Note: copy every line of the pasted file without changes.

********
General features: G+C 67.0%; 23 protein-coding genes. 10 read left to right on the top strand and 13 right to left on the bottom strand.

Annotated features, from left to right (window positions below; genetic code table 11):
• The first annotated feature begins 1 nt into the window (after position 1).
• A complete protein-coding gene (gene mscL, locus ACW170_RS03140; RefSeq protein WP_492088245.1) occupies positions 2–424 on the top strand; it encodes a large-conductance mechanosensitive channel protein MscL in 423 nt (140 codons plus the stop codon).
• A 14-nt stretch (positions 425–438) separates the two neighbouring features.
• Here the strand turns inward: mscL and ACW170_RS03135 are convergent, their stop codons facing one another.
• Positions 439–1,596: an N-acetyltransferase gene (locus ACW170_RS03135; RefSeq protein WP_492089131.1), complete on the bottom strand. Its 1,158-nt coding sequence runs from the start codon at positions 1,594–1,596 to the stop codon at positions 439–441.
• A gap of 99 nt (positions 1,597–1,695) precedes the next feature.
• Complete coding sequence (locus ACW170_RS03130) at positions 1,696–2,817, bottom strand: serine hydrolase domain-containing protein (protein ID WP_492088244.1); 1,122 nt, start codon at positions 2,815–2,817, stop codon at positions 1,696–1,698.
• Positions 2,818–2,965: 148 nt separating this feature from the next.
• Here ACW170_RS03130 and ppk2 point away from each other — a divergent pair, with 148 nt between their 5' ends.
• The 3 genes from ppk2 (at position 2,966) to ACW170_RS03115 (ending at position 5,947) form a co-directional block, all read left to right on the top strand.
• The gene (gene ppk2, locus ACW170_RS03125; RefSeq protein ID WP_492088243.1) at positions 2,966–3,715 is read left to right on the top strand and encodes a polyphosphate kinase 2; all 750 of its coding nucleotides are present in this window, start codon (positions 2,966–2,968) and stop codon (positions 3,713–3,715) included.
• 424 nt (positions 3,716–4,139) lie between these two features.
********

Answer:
General features: G+C 67.0%; 23 protein-coding genes. 10 read left to right on the top strand and 13 right to left on the bottom strand.

Annotated features, from left to right (window positions below; genetic code table 11):
• The first annotated feature begins 1 nt into the window (after position 1).
• A complete protein-coding gene (gene mscL, locus ACW170_RS03140; RefSeq protein WP_492088245.1) occupies positions 2–424 on the top strand; it encodes a large-conductance mechanosensitive channel protein MscL in 423 nt (140 codons plus the stop codon).
• A 14-nt stretch (positions 425–438) separates the two neighbouring features.
• Here the strand turns inward: mscL and ACW170_RS03135 are convergent, their stop codons facing one another.
• Positions 439–1,596: an N-acetyltransferase gene (locus ACW170_RS03135; RefSeq protein WP_492089131.1), complete on the bottom strand. Its 1,158-nt coding sequence runs from the start codon at positions 1,594–1,596 to the stop codon at positions 439–441.
• A gap of 99 nt (positions 1,597–1,695) precedes the next feature.
• Complete coding sequence (locus ACW170_RS03130) at positions 1,696–2,817, bottom strand: serine hydrolase domain-containing protein (protein ID WP_492088244.1); 1,122 nt, start codon at positions 2,815–2,817, stop codon at positions 1,696–1,698.
• Positions 2,818–2,965: 148 nt separating this feature from the next.
• Here ACW170_RS03130 and ppk2 point away from each other — a divergent pair, with 148 nt between their 5' ends.
• The 3 genes from ppk2 (at position 2,966) to ACW170_RS03115 (ending at position 5,947) form a co-directional block, all read left to right on the top strand.
• The gene (gene ppk2, locus ACW170_RS03125; RefSeq protein ID WP_492088243.1) at positions 2,966–3,715 is read left to right on the top strand and encodes a polyphosphate kinase 2; all 750 of its coding nucleotides are present in this window, start codon (positions 2,966–2,968) and stop codon (positions 3,713–3,715) included.
• 424 nt (positions 3,716–4,139) lie between these two features.